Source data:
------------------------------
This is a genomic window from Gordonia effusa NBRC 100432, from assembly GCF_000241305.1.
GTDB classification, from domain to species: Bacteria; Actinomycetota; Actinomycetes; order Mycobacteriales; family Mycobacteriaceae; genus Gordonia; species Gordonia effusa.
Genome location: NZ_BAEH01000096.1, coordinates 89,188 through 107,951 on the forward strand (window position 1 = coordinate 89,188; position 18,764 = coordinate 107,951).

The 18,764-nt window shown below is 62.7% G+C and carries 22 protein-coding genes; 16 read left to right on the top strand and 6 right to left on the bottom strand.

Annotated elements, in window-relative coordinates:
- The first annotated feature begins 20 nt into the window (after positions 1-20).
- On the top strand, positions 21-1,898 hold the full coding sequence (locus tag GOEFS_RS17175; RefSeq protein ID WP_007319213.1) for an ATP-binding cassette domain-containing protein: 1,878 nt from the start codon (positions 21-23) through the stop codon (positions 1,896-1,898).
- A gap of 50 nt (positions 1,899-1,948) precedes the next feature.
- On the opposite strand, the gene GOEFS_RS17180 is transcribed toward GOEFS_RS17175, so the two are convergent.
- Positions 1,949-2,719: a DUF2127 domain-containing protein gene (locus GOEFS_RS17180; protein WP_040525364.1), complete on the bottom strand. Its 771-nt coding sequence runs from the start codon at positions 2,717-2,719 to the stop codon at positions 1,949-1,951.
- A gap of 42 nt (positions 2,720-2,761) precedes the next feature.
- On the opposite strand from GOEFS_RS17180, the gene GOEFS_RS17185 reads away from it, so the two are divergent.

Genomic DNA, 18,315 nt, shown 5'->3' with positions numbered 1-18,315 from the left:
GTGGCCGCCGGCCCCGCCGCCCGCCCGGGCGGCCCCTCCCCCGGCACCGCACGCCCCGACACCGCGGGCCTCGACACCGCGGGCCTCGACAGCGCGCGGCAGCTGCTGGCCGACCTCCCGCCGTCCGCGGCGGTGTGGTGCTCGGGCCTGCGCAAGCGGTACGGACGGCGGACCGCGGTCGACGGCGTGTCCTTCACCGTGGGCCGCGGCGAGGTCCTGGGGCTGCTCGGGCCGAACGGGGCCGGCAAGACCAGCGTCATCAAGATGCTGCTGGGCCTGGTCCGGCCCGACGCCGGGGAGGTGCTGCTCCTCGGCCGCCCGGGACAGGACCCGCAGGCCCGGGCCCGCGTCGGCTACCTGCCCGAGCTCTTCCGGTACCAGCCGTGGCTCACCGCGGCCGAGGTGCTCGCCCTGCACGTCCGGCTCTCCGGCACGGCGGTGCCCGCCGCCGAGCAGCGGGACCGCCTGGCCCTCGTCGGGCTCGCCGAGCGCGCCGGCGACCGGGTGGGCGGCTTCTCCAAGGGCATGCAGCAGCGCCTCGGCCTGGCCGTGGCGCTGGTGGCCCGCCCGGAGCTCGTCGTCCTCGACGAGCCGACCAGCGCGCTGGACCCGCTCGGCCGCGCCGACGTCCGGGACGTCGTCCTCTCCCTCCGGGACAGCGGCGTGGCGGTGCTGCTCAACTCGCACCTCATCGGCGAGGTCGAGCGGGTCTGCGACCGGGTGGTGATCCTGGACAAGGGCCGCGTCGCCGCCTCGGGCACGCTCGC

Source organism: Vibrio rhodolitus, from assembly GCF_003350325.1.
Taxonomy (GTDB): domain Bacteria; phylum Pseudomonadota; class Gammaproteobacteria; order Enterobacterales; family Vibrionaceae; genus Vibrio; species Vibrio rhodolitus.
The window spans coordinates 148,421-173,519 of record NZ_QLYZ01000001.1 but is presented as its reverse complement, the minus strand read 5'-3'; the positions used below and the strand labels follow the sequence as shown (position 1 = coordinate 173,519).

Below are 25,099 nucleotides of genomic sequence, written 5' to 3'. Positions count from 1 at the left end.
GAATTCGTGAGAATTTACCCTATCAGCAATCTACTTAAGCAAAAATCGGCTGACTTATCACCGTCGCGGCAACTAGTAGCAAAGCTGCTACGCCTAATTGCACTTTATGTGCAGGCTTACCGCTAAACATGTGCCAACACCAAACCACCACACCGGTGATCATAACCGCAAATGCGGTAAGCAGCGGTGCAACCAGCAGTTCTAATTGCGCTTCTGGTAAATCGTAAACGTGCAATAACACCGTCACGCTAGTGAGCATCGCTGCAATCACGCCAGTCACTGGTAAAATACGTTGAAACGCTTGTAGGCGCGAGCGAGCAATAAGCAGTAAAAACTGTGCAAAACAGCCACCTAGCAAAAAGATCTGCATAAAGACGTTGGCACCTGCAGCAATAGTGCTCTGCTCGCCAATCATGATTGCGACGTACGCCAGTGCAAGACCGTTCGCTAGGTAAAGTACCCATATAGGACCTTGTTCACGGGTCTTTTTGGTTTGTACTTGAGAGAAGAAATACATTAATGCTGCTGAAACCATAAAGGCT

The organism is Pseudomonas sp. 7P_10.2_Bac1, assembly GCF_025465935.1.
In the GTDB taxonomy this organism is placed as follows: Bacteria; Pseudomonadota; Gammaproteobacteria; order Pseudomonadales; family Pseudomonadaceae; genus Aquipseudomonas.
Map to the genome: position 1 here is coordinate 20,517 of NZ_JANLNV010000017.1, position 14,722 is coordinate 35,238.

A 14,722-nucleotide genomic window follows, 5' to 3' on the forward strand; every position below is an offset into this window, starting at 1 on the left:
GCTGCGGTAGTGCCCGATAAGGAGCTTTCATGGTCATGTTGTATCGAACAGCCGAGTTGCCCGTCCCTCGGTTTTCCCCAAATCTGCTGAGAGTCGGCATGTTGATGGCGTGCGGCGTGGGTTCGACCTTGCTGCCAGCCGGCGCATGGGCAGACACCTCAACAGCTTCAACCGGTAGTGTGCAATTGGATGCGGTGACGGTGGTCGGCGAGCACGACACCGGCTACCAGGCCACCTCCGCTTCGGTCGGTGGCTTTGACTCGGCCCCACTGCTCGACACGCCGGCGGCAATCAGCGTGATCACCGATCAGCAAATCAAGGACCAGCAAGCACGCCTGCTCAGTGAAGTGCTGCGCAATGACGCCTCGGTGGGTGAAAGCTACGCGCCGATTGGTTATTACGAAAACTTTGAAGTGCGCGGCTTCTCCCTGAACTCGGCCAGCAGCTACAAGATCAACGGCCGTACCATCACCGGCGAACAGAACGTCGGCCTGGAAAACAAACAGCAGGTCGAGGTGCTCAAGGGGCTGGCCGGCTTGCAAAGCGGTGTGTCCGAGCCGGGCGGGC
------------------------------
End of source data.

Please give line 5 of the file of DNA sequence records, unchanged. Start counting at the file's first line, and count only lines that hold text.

Annotated elements, in window-relative coordinates: